Do you remember your first time? I do. A bet a lot of Christians do. There’s nothing like the first time, the one where you expose everything and… share a theological stance when—worst case scenario—the ear on the other side of the table disagrees with you.
Disagrees? Can Christians do that? Should Christians do that?
My First Time
I’ve gotten better, since my first time that is. I remember it well. I was in youth group, in high school, and the hot topic of teenage dating came up. I argued for it; he argued against it. I hated him. Well no, but he was the type of Christian who always seemed to think the opposite of what I was thinking. I’ve grown to cherish people like this—because, well, it seems that everyone disagrees with me these days—but back then, I couldn’t really handle it.
I remember feeling so caught off guard, I didn’t know what to do. One of us is right, I would think, which means God is against one of us—obviously, not me.
Processing disagreement has less to do with spirituality and more to do with maturity. At some point we become adults and our emotions dwindle down a bit. We learn to listen and smile—even when we feel like calling someone Mr. Poopy Pants.
For some reason though, spiritual arguments exist on a different level. Our beliefs are very special to us. We’re allowed to have political arguments, sports arguments, American Idol arguments, but when we disagree over spiritual arguments, we take real offense.
The reason we take great offense to spiritual disagreements is because we associate God with our beliefs. If I’m wrong then God is wrong then there is no God. I would argue that this is not healthy; however, we have all done it.
I’ve had to learn this lesson many times over. I remember singing along to the mewithoutYou classic song, “Four Part Letter Pt. 2” where the singer yells, “We don’t want our beliefs, God of peace, we want you.” I would sing along and think I knew what that meant. Then I would get into an argument over salvation and walk away with my faith shaken.
If we are one body, if there is one God, if there is one truth, why are we disagreeing so much?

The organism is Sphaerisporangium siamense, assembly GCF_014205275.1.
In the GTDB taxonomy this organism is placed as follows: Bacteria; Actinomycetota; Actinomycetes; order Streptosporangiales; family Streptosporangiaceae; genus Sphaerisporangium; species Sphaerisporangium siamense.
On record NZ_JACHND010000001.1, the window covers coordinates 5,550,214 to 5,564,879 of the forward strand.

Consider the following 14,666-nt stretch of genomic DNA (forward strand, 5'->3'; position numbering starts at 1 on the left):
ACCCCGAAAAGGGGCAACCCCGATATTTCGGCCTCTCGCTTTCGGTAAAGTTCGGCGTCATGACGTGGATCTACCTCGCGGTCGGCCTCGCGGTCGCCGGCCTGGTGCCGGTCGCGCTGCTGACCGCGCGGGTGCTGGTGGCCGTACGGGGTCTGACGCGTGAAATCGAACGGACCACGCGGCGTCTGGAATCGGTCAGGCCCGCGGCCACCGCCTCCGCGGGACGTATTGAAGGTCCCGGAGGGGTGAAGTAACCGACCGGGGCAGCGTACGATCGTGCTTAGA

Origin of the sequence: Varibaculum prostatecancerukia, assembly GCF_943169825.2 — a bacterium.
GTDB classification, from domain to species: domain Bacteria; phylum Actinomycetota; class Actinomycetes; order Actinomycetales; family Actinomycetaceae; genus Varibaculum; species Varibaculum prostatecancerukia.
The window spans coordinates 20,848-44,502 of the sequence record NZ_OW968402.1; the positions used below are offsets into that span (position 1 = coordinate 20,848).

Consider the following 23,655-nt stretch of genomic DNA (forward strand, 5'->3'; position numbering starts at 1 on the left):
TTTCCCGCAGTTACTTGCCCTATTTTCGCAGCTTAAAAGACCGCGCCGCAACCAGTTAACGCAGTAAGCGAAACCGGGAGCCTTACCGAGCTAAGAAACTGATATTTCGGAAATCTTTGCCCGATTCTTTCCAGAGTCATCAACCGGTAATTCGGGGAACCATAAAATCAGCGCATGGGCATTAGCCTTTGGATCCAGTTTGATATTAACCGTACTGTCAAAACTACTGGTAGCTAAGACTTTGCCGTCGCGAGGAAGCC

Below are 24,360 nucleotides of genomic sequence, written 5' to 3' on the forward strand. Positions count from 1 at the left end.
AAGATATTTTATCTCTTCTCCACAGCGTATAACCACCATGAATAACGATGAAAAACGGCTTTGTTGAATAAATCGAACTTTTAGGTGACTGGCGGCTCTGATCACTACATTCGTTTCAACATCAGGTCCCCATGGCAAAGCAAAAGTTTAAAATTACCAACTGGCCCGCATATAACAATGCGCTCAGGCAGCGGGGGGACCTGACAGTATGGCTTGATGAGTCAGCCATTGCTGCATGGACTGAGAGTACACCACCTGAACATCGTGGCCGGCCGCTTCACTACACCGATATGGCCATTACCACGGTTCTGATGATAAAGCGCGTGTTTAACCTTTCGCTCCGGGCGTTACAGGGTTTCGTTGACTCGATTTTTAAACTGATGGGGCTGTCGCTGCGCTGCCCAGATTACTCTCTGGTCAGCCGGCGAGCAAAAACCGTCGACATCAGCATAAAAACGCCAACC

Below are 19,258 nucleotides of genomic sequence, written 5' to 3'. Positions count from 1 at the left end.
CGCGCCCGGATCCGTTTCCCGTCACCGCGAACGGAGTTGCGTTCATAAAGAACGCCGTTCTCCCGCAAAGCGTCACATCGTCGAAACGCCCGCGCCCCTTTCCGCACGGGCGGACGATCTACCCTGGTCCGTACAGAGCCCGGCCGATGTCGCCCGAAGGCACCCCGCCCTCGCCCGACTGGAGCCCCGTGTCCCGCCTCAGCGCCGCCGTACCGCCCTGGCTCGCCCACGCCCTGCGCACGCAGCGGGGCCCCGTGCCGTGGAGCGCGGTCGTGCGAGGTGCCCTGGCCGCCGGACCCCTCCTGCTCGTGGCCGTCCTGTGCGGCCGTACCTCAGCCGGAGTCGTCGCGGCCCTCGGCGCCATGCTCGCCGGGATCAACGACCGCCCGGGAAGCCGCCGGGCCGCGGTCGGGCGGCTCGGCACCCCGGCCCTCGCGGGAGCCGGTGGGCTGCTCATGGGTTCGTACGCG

Our beliefs are not God, but we associate God with our beliefs.
A Dull Stab
Since I chose (yes chose) the route of becoming a slightly left leaning, emergent apologetic Christian—I’m only labeling myself, which I hate doing, for the sake of this blog post—I’ve signed up for my fair share of disagreements. To make things worse, I also dislike the majority of whatever the church does these days. There are other things, but you get the point. I’ve signed myself up for a lot flak.
I’ve grown a pretty thick skin, and I’ve also matured a bit. At the end of the day, regarding our spirituality, we are all just taking stabs. Some use a duller knife than others, yes. But we are all just taking stabs.
There are few things the Bible maps out for us very clearly. Most topics in scripture, however, are meant for a life of meditation, reflection, conversation, and argumentation. We are not meant to have the answer to every question in our pocket, not yet at least.
Is there predestination? Are homosexuals allowed in Heaven? Is there even a Hell—in regards to how we currently think of it? Is church suppose to be how it currently is? And yes, have we made a mess of worship?
We may get the answer in Heaven; we may not care when we get there. What I’ve learned is that it’s okay to ask; it’s okay to argue; we should expect disagreement from one another. Argument proceeds understanding and develops our faith.
Listen, learn, and share what’s in your heart! Be mindful and understand that God speaks to other people as well. Also, you are allowed to be wrong. I do it all the time.
Questions to Argue
1. Have you ever had a spiritual argument that shook your faith?
2. Is there danger in equating God with beliefs (denomination, translation, political views, etc.)? Or should they be one in the same? Is that even possible?
3. If we learn to disagree—to listen and respond in grace—could the Body build a tighter bond?